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Great Expectations

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Introduction

Great Expectations Great Expectations is a play written by the famous novelist Charles Dickens in the mid 1800's. Great expectations is set in the early Victorian times this was a time were great social changes took place. This was when there were big differences between the rich and the poor and if you did not have money, you were not treated the same way as if you did. Charles Dickens tried to educate the poor about the differences in society and the divides between rich and poor through his novel. Books in those days were accounted as luxuries and only the rich had luxuries as they could afford them, therefore the poor people never got to read the books that were published. Charles Dickens on the other hand wrote his whole novel in parts, these were then published in a weekly magazine called "All The Year Round" Dickens may have done this so that both the rich and the poor could read his novel. Great expectations is all about a little poor orphan called Pip and how his life is changed from being poor to rich, throughout the play we see Pip change as in the middle of the play he becomes a person of great expectations as a unnamed benefactor (Abel Magwitch) ...read more.

Middle

Joe Gargery is Pips brother in law and is a very kind and honest person. Joe is a blacksmith with no social class or manners and very less money but he still is very nice, suffers in silence, and acts for his loved ones. Joe always stands by Pip we know this by when he comes late home after being threatened by Magwitch; Joe quickly tells him to hide behind the door as Mrs Joe is looking for him with the tickler (a stick which both Joe and Pip were hit with) also Joe and Pip were like friends as they both used to talk to each other about Mrs Joe and how strict she was we also know this by the way they both used to have a competition whilst eating their buttered loaf of bread. Joe is also a victim of Mrs Joe as he is beaten and punished for doing things. Joe makes the opening chapters effective as he is funny, because he is a grown man and still is beaten by his wife. Mrs Joe is Pip's sister who is looking after him after his mother and father have died. She is extremely cruel and strict we know this by because she hits both Pip her brother and Joe her husband a lot, furthermore Mrs Joe does not let both Joe and Pip talk whilst they eat and there are restricted to ask questions or have a general conversations in her presence. ...read more.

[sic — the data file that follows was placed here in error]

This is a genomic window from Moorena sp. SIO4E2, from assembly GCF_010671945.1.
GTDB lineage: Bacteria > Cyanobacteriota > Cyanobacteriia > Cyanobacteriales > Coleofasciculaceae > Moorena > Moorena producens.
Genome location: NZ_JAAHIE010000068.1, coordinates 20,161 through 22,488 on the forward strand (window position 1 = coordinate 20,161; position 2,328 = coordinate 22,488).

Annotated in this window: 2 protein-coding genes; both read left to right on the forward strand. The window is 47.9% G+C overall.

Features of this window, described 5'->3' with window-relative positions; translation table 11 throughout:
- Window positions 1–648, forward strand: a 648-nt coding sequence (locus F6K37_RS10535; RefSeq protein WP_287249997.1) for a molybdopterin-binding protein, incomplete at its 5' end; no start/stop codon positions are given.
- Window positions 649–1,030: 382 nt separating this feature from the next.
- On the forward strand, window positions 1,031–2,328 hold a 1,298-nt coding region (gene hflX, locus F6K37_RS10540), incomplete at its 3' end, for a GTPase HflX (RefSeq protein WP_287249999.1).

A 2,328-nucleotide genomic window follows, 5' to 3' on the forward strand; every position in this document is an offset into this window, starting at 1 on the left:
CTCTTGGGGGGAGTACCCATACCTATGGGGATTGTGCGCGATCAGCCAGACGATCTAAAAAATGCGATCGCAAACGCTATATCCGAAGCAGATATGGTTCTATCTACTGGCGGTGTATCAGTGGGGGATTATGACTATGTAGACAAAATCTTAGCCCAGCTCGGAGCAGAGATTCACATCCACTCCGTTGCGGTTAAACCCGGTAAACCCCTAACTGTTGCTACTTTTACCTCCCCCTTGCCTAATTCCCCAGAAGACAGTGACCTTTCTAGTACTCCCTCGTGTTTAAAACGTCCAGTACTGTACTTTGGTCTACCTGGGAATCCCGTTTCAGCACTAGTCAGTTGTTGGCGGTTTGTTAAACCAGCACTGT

Conclusion

Another example of this is when the guards come to get the handcuffs fixed for the convicts and when both Joe and Pip help to go along and find them he strong conscience is seen again as he thinks that everyone will find out that he helped Magwitch and stole food for him, thinking of Pip becomes extremely frightened. The theme of Social Class plays a main role in the novel as Dickens was trying to explain the social differences between the rich and the poor in the Victorian times. Furthermore Pip's realisation that wealth and class are less important than affection, loyalty, and inner worth. Pip achieves this realisation when he is finally able to understand that a person's social status is in no way connected to their real character In addition, the way that Pip changed class would have been very difficult for someone else but as he had the help of a benefactor, he was aided, from being low class person with no education, no money, and a basic home to a middle class rich person, with education and a gentleman I think that the first two chapters were effective way start to the book as it opened there was a lot of action and a build up of tension when Pip was getting threatened by Magwitch and was told to steal the food and the file. ?? ?? ?? ?? Great Expectations I ...read more.

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